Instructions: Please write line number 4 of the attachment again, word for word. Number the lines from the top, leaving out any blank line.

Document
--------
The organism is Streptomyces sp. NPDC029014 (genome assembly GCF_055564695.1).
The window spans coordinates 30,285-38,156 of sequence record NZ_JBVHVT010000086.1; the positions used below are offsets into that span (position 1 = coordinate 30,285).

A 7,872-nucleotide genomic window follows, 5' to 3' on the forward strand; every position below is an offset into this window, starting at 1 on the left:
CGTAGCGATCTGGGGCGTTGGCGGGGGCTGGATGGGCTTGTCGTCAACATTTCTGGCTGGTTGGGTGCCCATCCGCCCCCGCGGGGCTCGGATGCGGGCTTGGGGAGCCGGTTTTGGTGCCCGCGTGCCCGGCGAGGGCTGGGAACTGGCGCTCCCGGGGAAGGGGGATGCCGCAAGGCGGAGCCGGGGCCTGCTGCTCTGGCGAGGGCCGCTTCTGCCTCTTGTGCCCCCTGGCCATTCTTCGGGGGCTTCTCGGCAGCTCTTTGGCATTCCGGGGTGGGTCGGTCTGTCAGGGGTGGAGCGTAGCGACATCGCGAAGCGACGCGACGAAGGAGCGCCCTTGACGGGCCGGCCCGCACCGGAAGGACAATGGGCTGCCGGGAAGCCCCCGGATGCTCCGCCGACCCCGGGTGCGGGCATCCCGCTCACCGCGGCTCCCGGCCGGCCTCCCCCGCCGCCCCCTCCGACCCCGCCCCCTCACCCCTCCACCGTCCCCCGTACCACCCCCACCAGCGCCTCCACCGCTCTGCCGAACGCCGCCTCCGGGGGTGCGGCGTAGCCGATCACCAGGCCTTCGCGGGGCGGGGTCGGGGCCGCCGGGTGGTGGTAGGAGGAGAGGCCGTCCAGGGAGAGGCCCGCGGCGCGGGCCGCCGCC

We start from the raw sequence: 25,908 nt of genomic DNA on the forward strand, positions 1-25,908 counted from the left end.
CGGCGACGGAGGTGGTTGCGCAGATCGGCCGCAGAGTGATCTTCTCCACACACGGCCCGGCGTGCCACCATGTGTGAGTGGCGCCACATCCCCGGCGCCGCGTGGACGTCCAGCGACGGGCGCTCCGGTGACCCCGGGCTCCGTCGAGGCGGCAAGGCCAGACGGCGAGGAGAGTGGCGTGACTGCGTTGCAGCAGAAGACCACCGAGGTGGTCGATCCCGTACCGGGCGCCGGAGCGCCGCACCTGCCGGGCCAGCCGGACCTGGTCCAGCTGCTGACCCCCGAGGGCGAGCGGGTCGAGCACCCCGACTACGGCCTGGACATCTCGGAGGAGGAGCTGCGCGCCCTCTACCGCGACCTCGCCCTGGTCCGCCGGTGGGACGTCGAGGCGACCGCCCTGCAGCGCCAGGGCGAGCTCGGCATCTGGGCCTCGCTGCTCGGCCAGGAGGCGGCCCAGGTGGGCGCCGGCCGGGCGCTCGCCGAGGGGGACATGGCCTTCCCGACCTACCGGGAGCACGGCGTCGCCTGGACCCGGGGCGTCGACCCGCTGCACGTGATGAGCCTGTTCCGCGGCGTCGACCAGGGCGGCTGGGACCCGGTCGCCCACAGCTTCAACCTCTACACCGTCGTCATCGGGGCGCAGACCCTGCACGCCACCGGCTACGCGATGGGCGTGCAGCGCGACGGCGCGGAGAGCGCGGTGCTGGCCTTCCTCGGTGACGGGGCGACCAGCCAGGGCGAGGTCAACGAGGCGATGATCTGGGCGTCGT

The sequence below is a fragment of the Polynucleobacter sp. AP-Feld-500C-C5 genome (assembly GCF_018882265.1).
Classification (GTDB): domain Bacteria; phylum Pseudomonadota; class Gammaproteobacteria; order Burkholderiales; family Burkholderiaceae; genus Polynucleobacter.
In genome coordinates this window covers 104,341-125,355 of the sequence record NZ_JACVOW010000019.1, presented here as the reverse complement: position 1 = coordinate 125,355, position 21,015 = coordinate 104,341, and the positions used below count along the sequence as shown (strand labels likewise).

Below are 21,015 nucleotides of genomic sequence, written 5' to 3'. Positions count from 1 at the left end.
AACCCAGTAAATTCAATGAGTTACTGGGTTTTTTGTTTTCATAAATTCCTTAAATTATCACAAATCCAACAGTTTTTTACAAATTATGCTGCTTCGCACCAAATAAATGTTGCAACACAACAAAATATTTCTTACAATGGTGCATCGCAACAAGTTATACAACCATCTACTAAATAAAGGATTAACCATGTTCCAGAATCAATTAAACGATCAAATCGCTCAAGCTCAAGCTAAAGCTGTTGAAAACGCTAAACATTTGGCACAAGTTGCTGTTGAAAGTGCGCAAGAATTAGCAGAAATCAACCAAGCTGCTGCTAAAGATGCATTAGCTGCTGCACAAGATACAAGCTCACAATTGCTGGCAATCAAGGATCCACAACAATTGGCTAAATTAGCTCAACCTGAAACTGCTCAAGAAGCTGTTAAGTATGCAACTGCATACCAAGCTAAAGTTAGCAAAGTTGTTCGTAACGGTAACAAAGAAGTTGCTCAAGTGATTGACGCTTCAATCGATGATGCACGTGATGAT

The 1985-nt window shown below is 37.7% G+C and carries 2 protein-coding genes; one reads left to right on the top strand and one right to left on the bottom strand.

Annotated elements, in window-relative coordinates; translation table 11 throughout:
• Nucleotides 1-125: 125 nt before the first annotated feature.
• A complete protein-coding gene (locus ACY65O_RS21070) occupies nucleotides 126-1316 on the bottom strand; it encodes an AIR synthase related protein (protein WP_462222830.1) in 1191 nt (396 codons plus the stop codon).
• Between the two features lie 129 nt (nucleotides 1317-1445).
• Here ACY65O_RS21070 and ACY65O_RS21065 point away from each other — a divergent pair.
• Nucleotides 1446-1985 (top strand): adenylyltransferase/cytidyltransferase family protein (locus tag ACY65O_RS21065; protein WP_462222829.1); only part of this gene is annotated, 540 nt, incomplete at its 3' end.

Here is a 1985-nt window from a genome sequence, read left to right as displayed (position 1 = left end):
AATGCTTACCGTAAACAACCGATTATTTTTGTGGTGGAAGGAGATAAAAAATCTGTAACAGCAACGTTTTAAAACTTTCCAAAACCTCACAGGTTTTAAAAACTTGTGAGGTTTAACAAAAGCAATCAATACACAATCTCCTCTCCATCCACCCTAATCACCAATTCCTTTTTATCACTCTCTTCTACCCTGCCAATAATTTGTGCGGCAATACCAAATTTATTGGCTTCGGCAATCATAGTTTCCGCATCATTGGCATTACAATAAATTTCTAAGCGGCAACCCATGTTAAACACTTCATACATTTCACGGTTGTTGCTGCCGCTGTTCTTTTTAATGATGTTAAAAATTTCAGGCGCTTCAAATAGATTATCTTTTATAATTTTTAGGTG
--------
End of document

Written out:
CGTAGCGATCTGGGGCGTTGGCGGGGGCTGGATGGGCTTGTCGTCAACATTTCTGGCTGGTTGGGTGCCCATCCGCCCCCGCGGGGCTCGGATGCGGGCTTGGGGAGCCGGTTTTGGTGCCCGCGTGCCCGGCGAGGGCTGGGAACTGGCGCTCCCGGGGAAGGGGGATGCCGCAAGGCGGAGCCGGGGCCTGCTGCTCTGGCGAGGGCCGCTTCTGCCTCTTGTGCCCCCTGGCCATTCTTCGGGGGCTTCTCGGCAGCTCTTTGGCATTCCGGGGTGGGTCGGTCTGTCAGGGGTGGAGCGTAGCGACATCGCGAAGCGACGCGACGAAGGAGCGCCCTTGACGGGCCGGCCCGCACCGGAAGGACAATGGGCTGCCGGGAAGCCCCCGGATGCTCCGCCGACCCCGGGTGCGGGCATCCCGCTCACCGCGGCTCCCGGCCGGCCTCCCCCGCCGCCCCCTCCGACCCCGCCCCCTCACCCCTCCACCGTCCCCCGTACCACCCCCACCAGCGCCTCCACCGCTCTGCCGAACGCCGCCTCCGGGGGTGCGGCGTAGCCGATCACCAGGCCTTCGCGGGGCGGGGTCGGGGCCGCCGGGTGGTGGTAGGAGGAGAGGCCGTCCAGGGAGAGGCCCGCGGCGCGGGCCGCCGCC